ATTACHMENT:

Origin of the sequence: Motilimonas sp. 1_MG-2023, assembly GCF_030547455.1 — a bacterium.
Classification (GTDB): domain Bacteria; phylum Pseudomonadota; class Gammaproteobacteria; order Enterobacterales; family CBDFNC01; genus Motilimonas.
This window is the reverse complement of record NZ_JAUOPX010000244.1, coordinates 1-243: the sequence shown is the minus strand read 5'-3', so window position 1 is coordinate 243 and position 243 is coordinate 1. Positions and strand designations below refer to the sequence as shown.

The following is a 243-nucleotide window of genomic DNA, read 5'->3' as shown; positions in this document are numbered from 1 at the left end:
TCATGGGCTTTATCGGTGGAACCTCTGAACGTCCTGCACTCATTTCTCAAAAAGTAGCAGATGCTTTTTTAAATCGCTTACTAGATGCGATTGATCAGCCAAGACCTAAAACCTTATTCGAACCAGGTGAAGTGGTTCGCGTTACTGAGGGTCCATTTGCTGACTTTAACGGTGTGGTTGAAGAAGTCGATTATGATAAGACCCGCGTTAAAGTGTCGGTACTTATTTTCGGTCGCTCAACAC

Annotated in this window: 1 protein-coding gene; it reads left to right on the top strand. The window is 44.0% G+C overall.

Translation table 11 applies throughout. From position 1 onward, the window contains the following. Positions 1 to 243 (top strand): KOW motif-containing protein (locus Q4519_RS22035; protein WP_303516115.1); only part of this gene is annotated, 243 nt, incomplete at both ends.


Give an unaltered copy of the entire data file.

Origin of the sequence: Motilimonas sp. 1_MG-2023, assembly GCF_030547455.1 — a bacterium.
Classification (GTDB): domain Bacteria; phylum Pseudomonadota; class Gammaproteobacteria; order Enterobacterales; family CBDFNC01; genus Motilimonas.
This window is the reverse complement of record NZ_JAUOPX010000244.1, coordinates 1-243: the sequence shown is the minus strand read 5'-3', so window position 1 is coordinate 243 and position 243 is coordinate 1. Positions and strand designations below refer to the sequence as shown.

The following is a 243-nucleotide window of genomic DNA, read 5'->3' as shown; positions in this document are numbered from 1 at the left end:
TCATGGGCTTTATCGGTGGAACCTCTGAACGTCCTGCACTCATTTCTCAAAAAGTAGCAGATGCTTTTTTAAATCGCTTACTAGATGCGATTGATCAGCCAAGACCTAAAACCTTATTCGAACCAGGTGAAGTGGTTCGCGTTACTGAGGGTCCATTTGCTGACTTTAACGGTGTGGTTGAAGAAGTCGATTATGATAAGACCCGCGTTAAAGTGTCGGTACTTATTTTCGGTCGCTCAACAC

Annotated in this window: 1 protein-coding gene; it reads left to right on the top strand. The window is 44.0% G+C overall.

Translation table 11 applies throughout. From position 1 onward, the window contains the following. Positions 1 to 243 (top strand): KOW motif-containing protein (locus Q4519_RS22035; protein WP_303516115.1); only part of this gene is annotated, 243 nt, incomplete at both ends.